Archbishop Gerhard Ludwig Müller, Prefect of the Congregation for the Doctrine of the Faith, was recently interviewed by Johannes Schidelko of the German Catholic news agency KNA.
The Archbishop, who will be created a cardinal at the consistory on February 22, dismissed the mainstream media portrayal of him as the “conservative adversary” of Pope Francis and emphasized that the Pope’s teaching, while presented with “great charisma”, “embraces and contains the entire Catholic faith”. Abp. Müller noted that although he himself was a theology professor for years, while Jorge Bergoglio served in the Society of Jesus, their approaches are “complementary and not opposed”. Müller said that the Holy Father’s relationship with him is “fraternal, paternal, indeed cordial”.
As for his work with other Vatican officials, Abp. Müller admitted that he was something of an outsider who “did not make [his] way through the ranks of the Curia”. He reported “good, fraternal collaboration with the heads of other dicasteries” in the service of the Church. He questioned whether individuals interested in “power, career or money” could be suited for such “laborious service that requires self-denial”. The Pope appreciates “the collegial work methods” of the CDF; decrees are not written unilaterally, but by a gradual, consultative process. “The most important decisions are reserved for the meeting of cardinals that takes place once a month.”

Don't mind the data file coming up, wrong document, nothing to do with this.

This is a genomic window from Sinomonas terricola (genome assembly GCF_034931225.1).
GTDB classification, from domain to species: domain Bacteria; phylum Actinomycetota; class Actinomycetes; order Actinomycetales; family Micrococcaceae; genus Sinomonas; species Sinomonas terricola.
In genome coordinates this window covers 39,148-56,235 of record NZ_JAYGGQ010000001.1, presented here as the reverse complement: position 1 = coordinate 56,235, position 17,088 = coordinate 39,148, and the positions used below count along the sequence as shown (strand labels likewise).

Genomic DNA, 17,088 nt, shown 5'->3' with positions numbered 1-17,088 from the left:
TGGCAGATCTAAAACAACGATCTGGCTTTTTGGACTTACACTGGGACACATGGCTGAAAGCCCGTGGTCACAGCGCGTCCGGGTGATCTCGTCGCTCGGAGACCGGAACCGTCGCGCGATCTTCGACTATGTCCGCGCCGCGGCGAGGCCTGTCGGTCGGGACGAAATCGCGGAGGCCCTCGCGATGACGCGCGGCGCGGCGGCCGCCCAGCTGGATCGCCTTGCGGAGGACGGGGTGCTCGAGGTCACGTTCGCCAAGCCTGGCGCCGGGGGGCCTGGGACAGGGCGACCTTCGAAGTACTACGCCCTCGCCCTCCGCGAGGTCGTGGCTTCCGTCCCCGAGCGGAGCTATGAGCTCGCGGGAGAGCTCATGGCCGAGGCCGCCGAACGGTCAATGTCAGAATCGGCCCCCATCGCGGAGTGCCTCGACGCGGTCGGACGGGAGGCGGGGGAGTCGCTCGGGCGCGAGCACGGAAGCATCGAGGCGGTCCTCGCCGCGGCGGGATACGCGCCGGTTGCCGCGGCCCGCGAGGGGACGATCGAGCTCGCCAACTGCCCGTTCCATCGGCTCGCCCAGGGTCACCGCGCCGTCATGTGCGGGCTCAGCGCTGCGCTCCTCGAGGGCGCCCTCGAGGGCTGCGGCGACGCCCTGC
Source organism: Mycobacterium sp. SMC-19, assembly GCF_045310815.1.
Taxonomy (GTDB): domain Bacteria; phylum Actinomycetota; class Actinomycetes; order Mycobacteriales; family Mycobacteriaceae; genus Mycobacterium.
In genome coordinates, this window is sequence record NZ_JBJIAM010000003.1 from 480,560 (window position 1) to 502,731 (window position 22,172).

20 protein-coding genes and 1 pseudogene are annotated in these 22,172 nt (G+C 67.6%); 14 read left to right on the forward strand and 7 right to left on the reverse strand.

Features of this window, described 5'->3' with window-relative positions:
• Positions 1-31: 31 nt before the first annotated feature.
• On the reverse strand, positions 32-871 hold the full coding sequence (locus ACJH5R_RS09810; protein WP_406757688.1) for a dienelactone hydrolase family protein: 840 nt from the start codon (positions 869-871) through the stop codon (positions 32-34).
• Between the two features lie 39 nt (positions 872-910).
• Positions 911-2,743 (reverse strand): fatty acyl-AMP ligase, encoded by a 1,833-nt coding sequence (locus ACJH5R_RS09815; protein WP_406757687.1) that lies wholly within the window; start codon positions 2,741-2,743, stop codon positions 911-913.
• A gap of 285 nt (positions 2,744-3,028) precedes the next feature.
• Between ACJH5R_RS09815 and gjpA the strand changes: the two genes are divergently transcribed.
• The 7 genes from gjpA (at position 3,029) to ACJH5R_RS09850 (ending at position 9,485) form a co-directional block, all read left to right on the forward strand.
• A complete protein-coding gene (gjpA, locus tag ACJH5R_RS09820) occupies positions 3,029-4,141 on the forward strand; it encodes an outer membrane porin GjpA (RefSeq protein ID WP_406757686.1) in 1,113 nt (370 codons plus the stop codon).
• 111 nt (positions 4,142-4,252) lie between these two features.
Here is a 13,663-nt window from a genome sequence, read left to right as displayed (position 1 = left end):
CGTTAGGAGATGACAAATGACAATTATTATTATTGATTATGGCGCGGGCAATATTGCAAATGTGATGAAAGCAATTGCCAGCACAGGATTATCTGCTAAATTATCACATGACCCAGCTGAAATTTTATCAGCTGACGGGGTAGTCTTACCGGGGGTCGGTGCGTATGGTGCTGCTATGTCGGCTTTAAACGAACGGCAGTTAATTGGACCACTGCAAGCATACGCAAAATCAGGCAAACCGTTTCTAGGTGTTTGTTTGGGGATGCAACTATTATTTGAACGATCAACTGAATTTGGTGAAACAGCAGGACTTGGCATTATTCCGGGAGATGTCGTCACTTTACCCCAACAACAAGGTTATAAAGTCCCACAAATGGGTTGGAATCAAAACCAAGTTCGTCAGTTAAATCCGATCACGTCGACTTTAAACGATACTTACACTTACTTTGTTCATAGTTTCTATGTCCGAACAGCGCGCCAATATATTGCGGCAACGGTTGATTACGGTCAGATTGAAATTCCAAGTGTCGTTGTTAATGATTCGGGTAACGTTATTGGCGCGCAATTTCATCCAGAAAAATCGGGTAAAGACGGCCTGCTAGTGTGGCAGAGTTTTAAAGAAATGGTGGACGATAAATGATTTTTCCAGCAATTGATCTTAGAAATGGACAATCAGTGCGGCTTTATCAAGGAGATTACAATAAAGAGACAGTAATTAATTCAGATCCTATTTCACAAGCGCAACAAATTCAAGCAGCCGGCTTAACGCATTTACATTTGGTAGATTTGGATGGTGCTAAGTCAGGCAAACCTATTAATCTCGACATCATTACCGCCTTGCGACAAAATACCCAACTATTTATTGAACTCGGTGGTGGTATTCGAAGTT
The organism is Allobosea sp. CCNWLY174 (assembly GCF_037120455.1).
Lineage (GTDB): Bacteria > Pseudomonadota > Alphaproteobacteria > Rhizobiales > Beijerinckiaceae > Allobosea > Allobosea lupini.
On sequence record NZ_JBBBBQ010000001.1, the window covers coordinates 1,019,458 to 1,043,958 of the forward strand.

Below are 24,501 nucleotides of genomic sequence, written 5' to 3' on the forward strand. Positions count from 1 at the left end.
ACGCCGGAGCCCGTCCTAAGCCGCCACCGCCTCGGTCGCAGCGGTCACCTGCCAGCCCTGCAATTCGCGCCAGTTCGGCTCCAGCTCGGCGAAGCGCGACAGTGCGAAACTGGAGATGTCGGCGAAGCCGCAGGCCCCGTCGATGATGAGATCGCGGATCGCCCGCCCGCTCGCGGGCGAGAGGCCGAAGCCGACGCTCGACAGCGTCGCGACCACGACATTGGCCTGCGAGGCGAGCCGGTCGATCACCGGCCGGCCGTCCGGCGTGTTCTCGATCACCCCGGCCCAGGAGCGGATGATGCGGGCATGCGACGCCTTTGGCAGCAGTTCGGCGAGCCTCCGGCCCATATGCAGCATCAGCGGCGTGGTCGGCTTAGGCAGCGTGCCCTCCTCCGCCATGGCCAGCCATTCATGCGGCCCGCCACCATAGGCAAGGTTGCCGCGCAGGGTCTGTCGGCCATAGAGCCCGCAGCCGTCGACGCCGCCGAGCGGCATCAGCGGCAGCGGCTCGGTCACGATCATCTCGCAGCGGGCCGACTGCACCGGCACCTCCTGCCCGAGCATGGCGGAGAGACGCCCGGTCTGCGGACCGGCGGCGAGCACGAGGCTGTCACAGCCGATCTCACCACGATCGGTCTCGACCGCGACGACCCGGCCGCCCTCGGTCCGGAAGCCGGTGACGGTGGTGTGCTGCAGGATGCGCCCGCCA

Abp. Müller had irenic words for the Society of Saint Pius X: the Dogmatic Preamble composed and presented by the CDF in late 2011 was “like the door through which the SSPX and the persons who belong to it can enter into the full communion of the Church. This door stands open; we are not closing it…. We are attending to these efforts at reunion patiently and firmly, as Pope Francis commissioned us to do.”
In response to a question about a greater role for the laity and in particular women in the government of the Church, the CDF Prefect commented: “It is not true that until now the clergy was the active part and the laity—the passive part. Through Baptism and Confirmation and the universal priesthood, all Catholics are wholly and entirely members of the Church.” In governing the Church there are duties “that belong exclusively to the apostolic [i.e. ordained] ministry…. Women will therefore not be able to head Congregations in the Curia.” Nevertheless laymen and women can hold positions of responsibility “for instance in the area of theological scholarship, instruction, counseling, or in the field of charitable work” or finances.